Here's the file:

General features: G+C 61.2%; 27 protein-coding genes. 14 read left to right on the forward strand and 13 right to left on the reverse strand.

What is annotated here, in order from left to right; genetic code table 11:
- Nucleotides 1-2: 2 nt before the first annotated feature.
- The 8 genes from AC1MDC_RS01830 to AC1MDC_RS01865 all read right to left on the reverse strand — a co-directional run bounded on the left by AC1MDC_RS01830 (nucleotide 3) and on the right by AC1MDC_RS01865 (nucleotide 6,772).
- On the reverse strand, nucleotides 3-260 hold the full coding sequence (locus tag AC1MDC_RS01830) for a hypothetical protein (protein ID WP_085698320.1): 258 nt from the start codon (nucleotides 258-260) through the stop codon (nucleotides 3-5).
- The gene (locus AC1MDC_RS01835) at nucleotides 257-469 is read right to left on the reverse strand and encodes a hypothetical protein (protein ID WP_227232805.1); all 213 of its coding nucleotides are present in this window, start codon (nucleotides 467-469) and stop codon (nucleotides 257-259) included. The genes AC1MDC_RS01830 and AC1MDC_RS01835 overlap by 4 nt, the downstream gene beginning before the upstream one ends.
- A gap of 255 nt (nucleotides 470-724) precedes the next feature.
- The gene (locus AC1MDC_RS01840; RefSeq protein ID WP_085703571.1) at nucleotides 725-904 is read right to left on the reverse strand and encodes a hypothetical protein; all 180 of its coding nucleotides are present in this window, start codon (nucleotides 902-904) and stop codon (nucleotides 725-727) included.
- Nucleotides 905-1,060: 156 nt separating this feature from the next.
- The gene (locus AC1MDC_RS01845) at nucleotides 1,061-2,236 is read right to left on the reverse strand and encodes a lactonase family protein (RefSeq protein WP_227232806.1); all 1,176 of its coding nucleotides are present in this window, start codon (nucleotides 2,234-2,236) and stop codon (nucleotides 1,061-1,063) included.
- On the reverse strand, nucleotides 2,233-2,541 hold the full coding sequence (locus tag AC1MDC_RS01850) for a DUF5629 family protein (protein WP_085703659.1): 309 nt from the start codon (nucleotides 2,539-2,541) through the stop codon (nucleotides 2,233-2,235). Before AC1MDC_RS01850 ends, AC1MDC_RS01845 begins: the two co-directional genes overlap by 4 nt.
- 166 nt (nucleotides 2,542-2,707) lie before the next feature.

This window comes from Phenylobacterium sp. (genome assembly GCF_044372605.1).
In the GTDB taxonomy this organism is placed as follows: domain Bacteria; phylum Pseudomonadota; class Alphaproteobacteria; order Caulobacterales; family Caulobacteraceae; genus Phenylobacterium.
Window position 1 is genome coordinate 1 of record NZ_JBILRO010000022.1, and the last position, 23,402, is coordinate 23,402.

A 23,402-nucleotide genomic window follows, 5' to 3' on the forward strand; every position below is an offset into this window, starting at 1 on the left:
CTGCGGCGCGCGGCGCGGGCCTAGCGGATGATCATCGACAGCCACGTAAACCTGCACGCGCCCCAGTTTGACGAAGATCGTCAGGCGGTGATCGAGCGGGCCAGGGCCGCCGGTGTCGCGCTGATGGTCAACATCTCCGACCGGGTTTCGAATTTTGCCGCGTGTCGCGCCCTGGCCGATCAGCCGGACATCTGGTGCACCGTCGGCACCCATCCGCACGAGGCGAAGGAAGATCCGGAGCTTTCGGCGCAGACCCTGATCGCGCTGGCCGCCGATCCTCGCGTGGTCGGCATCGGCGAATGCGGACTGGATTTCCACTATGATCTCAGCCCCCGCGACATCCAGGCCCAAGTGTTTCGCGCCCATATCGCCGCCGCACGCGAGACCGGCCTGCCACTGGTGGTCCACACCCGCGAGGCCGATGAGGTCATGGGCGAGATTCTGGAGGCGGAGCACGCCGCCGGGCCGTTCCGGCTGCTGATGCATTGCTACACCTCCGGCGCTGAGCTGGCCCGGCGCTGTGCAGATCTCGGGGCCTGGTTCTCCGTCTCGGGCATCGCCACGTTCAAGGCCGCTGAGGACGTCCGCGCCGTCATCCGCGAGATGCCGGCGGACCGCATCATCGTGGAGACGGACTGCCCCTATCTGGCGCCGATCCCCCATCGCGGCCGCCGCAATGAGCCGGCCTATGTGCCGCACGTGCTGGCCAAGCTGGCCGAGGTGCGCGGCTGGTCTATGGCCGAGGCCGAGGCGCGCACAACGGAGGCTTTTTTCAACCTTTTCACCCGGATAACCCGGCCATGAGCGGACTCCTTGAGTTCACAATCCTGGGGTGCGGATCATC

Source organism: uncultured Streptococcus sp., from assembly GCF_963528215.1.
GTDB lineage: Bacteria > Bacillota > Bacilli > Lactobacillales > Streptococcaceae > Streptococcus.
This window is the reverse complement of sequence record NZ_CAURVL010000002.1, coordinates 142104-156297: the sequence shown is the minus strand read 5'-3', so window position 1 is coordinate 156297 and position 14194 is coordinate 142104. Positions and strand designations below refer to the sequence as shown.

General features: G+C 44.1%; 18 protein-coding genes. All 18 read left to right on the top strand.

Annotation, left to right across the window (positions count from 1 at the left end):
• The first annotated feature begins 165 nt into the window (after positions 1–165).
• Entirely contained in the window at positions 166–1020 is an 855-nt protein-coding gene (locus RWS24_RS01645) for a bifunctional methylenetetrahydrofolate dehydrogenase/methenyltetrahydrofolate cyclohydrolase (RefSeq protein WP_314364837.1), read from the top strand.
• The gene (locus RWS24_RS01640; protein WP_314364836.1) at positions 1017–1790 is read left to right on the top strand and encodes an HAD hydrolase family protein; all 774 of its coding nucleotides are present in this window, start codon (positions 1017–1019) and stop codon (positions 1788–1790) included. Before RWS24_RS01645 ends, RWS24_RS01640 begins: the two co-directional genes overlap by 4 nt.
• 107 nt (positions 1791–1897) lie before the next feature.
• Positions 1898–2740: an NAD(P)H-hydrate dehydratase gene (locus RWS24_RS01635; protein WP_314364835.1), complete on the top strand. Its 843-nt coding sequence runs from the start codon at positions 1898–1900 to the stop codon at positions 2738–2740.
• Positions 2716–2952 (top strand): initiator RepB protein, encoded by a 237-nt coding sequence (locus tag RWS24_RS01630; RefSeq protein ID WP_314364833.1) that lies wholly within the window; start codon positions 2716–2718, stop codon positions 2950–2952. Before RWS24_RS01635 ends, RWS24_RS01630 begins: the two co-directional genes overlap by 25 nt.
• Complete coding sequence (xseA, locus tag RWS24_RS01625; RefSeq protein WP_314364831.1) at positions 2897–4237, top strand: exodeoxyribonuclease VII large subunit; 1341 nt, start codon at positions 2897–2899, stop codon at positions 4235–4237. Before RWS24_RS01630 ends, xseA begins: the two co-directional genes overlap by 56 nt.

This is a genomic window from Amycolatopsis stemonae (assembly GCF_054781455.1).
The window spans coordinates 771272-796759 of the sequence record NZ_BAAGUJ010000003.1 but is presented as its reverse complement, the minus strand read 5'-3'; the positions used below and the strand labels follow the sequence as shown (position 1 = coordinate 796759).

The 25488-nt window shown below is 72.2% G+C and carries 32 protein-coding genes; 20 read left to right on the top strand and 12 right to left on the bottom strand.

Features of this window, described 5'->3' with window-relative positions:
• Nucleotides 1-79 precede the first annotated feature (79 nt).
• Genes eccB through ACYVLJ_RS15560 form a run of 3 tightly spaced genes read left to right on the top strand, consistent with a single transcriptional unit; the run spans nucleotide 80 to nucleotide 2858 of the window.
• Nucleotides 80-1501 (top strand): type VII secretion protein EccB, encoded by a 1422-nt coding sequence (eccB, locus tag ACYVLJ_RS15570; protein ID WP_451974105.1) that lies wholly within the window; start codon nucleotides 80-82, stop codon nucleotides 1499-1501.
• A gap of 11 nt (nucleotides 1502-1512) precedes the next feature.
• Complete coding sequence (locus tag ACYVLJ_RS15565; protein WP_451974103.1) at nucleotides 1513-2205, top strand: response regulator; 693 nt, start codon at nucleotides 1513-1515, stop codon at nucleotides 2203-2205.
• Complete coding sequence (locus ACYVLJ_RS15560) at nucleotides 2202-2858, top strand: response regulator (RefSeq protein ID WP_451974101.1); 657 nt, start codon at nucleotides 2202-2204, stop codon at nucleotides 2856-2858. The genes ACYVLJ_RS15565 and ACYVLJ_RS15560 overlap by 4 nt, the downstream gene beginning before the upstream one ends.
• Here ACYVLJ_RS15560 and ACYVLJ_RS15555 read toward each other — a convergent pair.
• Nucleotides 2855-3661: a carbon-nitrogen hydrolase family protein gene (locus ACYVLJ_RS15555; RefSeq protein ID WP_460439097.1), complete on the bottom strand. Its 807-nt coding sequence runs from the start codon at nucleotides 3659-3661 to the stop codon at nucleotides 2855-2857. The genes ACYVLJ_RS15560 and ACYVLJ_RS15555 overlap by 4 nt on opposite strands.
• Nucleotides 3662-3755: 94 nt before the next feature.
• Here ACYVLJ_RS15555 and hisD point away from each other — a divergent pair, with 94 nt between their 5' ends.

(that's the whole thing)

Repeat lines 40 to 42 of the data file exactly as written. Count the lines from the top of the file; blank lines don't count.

• Here ACYVLJ_RS15560 and ACYVLJ_RS15555 read toward each other — a convergent pair.
• Nucleotides 2855-3661: a carbon-nitrogen hydrolase family protein gene (locus ACYVLJ_RS15555; RefSeq protein ID WP_460439097.1), complete on the bottom strand. Its 807-nt coding sequence runs from the start codon at nucleotides 3659-3661 to the stop codon at nucleotides 2855-2857. The genes ACYVLJ_RS15560 and ACYVLJ_RS15555 overlap by 4 nt on opposite strands.
• Nucleotides 3662-3755: 94 nt before the next feature.